Research Products

RETainUS Project

Mohamed Abdelrahman, Ph.D. - Lead PI

Several states have been failing in multiple categories including post-secondary readiness of the work force and academic achievement of low income and minority students. To address this problem, a program, Research Experiences for Teachers in Manufacturing for Competitiveness in the United States (RETainUS) was carried out via an NSF grant. The goal of this program was to influence the manufacturing base in the US by making changes in teachers’ understanding of manufacturing and how it relates to the math and science curriculum. The objectives of this grant included: 1) teach the teachers through intense involvement in the process of engineering research; 2) improve participants’ perspectives on manufacturing as a self-fulfilling environment, fertile with research and development opportunities; 3) improve the learning environment for students; and 4) achieve a lasting improvement in the curriculum for Grades 9–12.

Tennessee Technological University (TTU) and Texas A & M University at Kingsville (TAMUK) offered a 6-week summer research institute to 30 high school teachers. With the help from faculty mentors and graduate students, the teachers each developed a relevant research question and became the principal investigators for their part(s) of the research, with the mentors and graduate students supporting them as facilitators and consultants. Participant projects were based on ongoing research activities from multiple engineering disciplines including electrical and computer engineering (ECE), mechanical engineering (ME), chemical engineering (ChE), industrial engineering (IE) and manufacturing and industrial technology (MIT). Thus, the teachers experienced examples of how “silos” of knowledge are integrated within manufacturing applications. Links to curriculum were then established to support the integration of the research into classroom learning modules.

The Legacy Cycle Module was the framework utilized as the modular instruction tool The Legacy Cycle lesson format consists of six stages 1) a challenge question, 2) generate ideas, 3) multiple perspectives, 4) research and revise, 5) test your mettle, and 6) go public. The cycle is based on current learning theory presented in How People Learn: Mind, Brain, Experience, and School. The teacher participants presented a final Legacy Cycle Module at the Legacy Cycle Module Conference in June following a year of beta testing their product.

Unit 1 includes the description of the project, RETainUS, description of Legacy Cycles, and the common core. Chapter 1 discusses the main elements of the experience including description of sample research projects, summer institute and design of the legacy cycles. Chapter 2 presents more details on legacy cycles as a vehicle for transfer of research into learning modules. Chapter 3 presents a description of the common core standard which has been adopted by many states in the US. The next two units describe examples of legacy cycles. Unit 2 (chapters 4 – 11) contains detailed descriptions of 8 legacy cycles along with references to the common core standards that they address. Unit 3 (chapters 12 – 19) contains outlines for eight more legacy cycles. Each of these legacy cycle chapters will include the components of the RETainUS program for one of the research projects; the related standards, Legacy Cycle, and research abstract. Unit 4, Chapter 20 presents best practices in running research experience programs. It is intended to help educators including teachers who want to create such a program for students or other educators. Some of the papers and poster sessions presented at regional and national conferences by teachers who participated in RETainUS are made available in the Appendix.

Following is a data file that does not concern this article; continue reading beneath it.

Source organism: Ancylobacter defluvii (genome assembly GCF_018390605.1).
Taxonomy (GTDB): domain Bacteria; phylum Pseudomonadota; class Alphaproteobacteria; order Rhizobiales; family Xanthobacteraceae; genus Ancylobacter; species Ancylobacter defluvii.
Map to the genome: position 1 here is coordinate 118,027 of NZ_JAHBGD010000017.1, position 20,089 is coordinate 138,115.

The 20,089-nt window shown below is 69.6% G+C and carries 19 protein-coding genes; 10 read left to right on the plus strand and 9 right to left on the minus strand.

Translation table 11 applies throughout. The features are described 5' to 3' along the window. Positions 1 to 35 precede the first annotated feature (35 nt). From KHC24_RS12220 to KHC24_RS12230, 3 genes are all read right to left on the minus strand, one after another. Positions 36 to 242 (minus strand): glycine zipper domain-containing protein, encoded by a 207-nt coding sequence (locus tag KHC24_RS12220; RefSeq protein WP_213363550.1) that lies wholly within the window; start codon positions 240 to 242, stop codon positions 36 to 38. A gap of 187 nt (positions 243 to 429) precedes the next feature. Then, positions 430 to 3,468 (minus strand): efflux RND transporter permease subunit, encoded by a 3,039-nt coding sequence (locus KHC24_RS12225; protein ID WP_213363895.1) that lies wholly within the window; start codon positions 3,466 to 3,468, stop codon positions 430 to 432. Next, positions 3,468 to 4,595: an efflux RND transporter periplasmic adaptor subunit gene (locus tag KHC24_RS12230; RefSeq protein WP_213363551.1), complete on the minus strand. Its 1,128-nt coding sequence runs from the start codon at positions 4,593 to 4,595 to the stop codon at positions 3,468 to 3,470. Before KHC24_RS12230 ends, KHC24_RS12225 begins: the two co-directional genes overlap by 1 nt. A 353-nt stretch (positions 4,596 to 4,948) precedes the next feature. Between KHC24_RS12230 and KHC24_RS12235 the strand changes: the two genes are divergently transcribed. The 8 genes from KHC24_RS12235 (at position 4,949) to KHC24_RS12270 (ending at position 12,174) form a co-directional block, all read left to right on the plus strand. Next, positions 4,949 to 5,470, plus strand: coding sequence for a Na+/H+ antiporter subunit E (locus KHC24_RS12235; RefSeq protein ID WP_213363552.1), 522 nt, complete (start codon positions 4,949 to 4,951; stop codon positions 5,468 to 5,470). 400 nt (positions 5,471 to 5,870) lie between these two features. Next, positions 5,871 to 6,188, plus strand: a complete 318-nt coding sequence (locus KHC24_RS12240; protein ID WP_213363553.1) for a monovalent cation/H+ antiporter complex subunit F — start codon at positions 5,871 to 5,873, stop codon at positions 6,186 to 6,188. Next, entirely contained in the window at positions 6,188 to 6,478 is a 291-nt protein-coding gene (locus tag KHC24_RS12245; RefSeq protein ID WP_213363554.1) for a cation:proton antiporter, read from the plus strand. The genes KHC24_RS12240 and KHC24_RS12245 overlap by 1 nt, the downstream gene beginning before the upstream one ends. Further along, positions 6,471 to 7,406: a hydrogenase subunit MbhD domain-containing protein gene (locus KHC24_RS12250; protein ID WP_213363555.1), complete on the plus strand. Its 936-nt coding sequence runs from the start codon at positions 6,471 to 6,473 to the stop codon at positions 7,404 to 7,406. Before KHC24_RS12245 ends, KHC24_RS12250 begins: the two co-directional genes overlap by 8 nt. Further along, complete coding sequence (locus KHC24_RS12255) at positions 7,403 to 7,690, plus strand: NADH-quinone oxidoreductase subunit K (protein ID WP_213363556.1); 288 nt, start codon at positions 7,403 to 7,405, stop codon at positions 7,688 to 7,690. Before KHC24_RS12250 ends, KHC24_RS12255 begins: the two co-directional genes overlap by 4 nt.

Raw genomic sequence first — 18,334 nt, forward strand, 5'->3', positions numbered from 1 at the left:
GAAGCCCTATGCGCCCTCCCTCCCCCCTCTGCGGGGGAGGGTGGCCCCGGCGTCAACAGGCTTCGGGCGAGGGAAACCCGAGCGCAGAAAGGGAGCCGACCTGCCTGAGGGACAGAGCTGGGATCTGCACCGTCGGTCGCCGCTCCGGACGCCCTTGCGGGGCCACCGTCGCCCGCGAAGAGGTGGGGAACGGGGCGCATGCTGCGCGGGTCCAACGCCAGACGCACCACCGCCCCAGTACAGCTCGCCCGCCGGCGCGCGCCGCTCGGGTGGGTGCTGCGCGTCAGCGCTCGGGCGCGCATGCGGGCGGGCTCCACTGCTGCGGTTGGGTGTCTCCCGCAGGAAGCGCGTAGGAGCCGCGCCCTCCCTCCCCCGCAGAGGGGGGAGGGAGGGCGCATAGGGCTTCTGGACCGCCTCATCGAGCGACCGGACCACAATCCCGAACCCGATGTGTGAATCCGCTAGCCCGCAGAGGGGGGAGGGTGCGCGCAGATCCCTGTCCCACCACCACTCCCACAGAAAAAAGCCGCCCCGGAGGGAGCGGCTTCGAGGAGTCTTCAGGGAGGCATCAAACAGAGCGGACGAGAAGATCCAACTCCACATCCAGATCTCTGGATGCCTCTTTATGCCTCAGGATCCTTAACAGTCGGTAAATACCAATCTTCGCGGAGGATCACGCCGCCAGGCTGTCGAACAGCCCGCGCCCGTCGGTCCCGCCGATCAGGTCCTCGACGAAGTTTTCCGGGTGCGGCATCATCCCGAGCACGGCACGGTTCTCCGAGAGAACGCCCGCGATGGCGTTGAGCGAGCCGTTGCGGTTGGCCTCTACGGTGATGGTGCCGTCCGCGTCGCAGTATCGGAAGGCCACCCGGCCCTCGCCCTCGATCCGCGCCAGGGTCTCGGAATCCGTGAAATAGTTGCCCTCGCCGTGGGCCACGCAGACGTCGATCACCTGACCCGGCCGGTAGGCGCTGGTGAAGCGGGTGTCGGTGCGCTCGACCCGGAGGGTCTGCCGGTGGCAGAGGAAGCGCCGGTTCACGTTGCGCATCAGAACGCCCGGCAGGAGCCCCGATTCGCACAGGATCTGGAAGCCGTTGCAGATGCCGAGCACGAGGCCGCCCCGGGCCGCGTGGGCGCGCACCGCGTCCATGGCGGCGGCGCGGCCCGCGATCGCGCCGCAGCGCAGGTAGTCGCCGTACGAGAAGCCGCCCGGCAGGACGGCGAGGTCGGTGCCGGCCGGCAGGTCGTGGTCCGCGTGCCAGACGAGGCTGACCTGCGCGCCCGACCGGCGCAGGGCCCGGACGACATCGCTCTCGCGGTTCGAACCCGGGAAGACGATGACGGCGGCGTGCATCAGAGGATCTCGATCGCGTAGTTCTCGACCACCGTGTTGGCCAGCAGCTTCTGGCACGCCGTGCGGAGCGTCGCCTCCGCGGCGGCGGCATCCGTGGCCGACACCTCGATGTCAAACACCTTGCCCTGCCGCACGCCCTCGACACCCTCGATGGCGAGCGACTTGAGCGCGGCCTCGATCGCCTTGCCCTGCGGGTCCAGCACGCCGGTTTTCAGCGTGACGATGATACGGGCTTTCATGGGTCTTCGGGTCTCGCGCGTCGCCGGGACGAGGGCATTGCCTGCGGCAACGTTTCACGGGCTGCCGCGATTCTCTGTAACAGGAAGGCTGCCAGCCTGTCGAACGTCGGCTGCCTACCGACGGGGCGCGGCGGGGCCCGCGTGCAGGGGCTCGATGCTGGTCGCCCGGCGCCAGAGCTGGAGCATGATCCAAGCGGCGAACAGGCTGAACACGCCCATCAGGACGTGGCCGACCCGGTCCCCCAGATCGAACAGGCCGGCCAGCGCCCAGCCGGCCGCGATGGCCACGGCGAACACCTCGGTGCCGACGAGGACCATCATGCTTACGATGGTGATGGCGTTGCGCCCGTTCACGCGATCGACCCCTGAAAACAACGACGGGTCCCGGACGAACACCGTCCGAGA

The information published in this book will hopefully be utilized by science and mathematics teachers and pre-service teachers. This will result in multiplying the effect of the program beyond the teacher participants to include future teachers as well as math and science teachers.
Marie-Anne Mundy, Ed.


I would like to acknowledge the support from the National Science Foundation which has made all this work possible. This work was supported by two awards: EEC-0908672 and EEC-1106529. Both awards supported the project titled Research Experience for Teachers in Manufacturing for Competitiveness in the United States (RETainUS). The former supported the implementation of RETainUS at Tennessee Technological University (TTU) and the latter at Texas A&M University-Kingsville (TAMUK). This effort would not have been successful without the help of many of my colleagues at both universities. I want to especially thank Drs. Holly Anthony, Sally Pardue and Melissa Geist from TTU for their help in conceiving, implementing and assistance in carrying out all aspects of the project. I want to wholeheartedly thank Ms. Evangeline Thurber who has worked diligently to edit and revise the legacy cycles to be in a format that can be shared with other teachers. I want to acknowledge and thank the faculty mentors from TTU and TAMUK for their dedication in working with the teachers during the summer institute and follow up sessions, namely Drs. Biernacki, Canfield, Currie, Fidan, Oyander, Rice, Stretz and Visco from TTU and Drs. Clapp, Mills, Nekovei, Peel, Ramirez, and Yilmaz from TAMUK. I would like to thank all the teachers for taking time from their short summer to participate in RETainUS.

Dr. Mohamed Abdelrahman
Principal Investigator, RETainUS

This page was last updated on: August 14, 2015